Every aspect that goes into creating a dynamic image is imperative. As a professional photographer, the process begins with planning, conceptualization, understanding the intention of the project, connecting with the subject, composition, lighting and…I could go on.
Oftentimes it is argued in the photographic community that we tend to rely too heavily on post-production. The claim is that we ought to present the image as it was captured as opposed to manipulating the details. However, editing programs such as Lightroom and Photoshop were created using the same techniques that were once applied in film processing and print development. Dodging, burning, exposure and contrast adjustments allow the photographer to both control and promote their vision for that image.
As the majority of the work I do is for commercial and editorial projects, the post-processing stage is of critical importance. The changes may sometimes be minimal but the impact in making the photograph better than reality helps to create an emotional response that engages the audience. In order to take full control of all of the variables, most professional photographers, including myself, shoot in a RAW workflow where the greatest benefits include:
- The highest level of quality -this format records all of the image data captured by the sensor. Unlike JPEGS where the information is compressed and interpreted by the camera settings, RAW files leave the photos “visual branding” up to the eye of the photographer.
- Non-destructive editing – when making adjustments to a RAW file, the original data goes unaffected. JPEGS however, lessen in quality every time they are manipulated which is why they are referred to as “lossy” file formats.
Below is an example of the RAW dialogue box in Photoshop CS 6. Keep in mind, there are several more panels in this software that are not pictured here but provide additional enhancements such as lens corrections and sharpening.
Though I am not a huge fan of showing my out-of-camera- originals, this shot is a great example of the benefits of post-production. As you can see, there are plenty of options to play with here including white balance, contrast, exposure, highlights, shadows and my favorites: clarity which controls the contrast of the midtones in the image and vibrance which boosts saturation without affecting those colors that are already bright.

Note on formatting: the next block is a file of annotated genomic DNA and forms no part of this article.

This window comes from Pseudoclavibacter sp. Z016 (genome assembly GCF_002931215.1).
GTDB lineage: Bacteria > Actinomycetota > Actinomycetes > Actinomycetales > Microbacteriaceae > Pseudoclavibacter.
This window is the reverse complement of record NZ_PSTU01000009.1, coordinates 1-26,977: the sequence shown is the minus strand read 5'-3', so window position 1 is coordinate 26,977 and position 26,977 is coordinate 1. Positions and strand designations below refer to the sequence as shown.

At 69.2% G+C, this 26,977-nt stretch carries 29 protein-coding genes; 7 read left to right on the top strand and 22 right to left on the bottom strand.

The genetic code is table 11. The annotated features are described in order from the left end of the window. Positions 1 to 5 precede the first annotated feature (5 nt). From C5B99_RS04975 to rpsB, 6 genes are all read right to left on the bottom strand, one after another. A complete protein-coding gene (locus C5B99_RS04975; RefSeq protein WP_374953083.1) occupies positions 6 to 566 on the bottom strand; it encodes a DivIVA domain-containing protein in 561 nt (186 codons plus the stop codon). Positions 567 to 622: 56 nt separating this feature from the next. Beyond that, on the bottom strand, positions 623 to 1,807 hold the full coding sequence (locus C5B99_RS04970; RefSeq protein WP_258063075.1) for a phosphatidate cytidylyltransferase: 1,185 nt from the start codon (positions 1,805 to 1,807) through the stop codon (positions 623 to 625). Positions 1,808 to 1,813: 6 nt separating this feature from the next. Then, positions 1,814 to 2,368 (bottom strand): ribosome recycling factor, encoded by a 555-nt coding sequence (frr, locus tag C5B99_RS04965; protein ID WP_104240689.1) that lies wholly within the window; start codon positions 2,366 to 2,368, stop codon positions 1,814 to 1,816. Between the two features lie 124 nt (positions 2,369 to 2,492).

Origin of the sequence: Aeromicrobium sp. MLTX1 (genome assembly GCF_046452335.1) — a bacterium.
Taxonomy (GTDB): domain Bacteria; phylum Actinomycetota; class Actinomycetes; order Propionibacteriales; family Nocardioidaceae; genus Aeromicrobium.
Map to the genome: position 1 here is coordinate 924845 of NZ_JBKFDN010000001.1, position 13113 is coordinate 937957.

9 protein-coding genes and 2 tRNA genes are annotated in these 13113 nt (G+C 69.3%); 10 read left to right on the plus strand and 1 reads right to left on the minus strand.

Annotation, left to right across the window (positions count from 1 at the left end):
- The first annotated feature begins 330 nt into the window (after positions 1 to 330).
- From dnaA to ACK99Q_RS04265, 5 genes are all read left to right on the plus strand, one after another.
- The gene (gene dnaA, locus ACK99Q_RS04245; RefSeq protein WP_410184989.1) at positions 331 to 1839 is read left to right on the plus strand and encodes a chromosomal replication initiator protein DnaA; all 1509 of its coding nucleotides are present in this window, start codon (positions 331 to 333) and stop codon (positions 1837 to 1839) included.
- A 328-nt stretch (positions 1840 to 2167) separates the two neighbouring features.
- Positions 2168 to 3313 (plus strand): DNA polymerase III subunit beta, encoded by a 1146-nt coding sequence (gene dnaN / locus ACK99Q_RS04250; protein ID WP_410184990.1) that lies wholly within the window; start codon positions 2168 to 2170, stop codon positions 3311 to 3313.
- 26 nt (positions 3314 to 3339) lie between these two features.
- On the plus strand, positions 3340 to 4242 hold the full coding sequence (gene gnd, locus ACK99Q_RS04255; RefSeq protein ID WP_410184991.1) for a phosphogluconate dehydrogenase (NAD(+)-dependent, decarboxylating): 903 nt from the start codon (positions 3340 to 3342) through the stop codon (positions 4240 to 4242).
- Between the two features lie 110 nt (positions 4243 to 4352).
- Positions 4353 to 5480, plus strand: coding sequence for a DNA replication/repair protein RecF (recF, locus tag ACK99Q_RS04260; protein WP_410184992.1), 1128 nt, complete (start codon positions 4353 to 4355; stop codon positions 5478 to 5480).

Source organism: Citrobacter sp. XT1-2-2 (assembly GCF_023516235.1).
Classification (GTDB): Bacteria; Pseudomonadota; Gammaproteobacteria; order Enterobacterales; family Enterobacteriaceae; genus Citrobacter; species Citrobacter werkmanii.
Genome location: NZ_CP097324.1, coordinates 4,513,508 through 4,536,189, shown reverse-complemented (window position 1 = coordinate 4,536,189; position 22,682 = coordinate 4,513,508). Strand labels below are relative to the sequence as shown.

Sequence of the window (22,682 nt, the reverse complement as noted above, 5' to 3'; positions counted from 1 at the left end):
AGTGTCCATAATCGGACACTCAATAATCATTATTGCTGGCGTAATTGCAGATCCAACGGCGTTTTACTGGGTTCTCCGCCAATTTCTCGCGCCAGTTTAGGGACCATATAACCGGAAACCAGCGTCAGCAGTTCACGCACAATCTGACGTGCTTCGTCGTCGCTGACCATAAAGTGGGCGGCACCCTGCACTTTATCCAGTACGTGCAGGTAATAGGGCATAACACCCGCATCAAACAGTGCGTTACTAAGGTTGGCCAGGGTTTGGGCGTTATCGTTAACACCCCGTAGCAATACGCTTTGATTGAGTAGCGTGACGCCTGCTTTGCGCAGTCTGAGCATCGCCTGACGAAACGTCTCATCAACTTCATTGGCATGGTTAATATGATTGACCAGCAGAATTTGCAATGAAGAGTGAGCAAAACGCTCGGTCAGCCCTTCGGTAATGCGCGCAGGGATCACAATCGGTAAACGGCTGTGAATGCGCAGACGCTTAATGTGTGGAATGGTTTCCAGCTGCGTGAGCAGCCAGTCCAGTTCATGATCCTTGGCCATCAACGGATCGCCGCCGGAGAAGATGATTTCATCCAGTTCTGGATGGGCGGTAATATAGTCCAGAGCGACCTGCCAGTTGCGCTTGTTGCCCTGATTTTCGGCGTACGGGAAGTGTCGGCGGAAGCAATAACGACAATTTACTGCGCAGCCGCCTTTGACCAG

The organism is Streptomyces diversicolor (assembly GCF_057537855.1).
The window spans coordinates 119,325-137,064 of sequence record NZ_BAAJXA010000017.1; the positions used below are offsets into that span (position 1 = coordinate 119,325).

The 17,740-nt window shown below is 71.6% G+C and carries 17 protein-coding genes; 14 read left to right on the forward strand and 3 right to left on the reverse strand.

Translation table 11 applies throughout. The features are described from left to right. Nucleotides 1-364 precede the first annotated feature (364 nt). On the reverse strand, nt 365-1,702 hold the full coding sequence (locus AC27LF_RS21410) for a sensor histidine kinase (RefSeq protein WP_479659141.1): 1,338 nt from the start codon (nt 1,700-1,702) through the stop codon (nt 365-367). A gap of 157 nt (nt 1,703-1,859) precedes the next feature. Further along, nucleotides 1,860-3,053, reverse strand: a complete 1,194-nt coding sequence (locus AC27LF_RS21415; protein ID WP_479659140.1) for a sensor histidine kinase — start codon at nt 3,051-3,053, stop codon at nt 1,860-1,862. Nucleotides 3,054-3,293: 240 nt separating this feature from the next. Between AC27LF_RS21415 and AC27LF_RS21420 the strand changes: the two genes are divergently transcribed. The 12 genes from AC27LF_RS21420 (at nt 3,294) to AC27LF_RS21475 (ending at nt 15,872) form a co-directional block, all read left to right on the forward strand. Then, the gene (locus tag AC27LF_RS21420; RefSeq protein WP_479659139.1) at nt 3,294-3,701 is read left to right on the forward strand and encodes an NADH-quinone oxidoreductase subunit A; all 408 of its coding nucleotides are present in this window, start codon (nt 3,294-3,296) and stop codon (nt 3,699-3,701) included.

After playing with the sliders and processing the image, here is the result:
Note that the photo was cropped, the contrast adjusted to create deeper shadows, and the table in front of the subject was exposed to create more texture.
Now, when I took this photograph, I had an idea in mind: high contrast and over-exposed background highlights that would then essentially frame my subject. In order to finalize this, the rest of the editing was completed in Photoshop CS 6. Check it out:
In the final image above, I used a diffusion filter to overexpose the highlights. Also, the breaks in the frosted glass where you could see into the room behind it in the original photo were edited to remove the distractions. Finally, the image was also cropped and rotated slightly to remove the ceiling.
Although, I initially began with a properly exposed image, the colors and contrast were not as interesting as I had intended. Seeing beyond this and having an end result in mind, the benefits of post-production created a more dramatic and powerful photograph that corresponds with my vision for the image as well as with my clients’ overall view of what the end result should look like.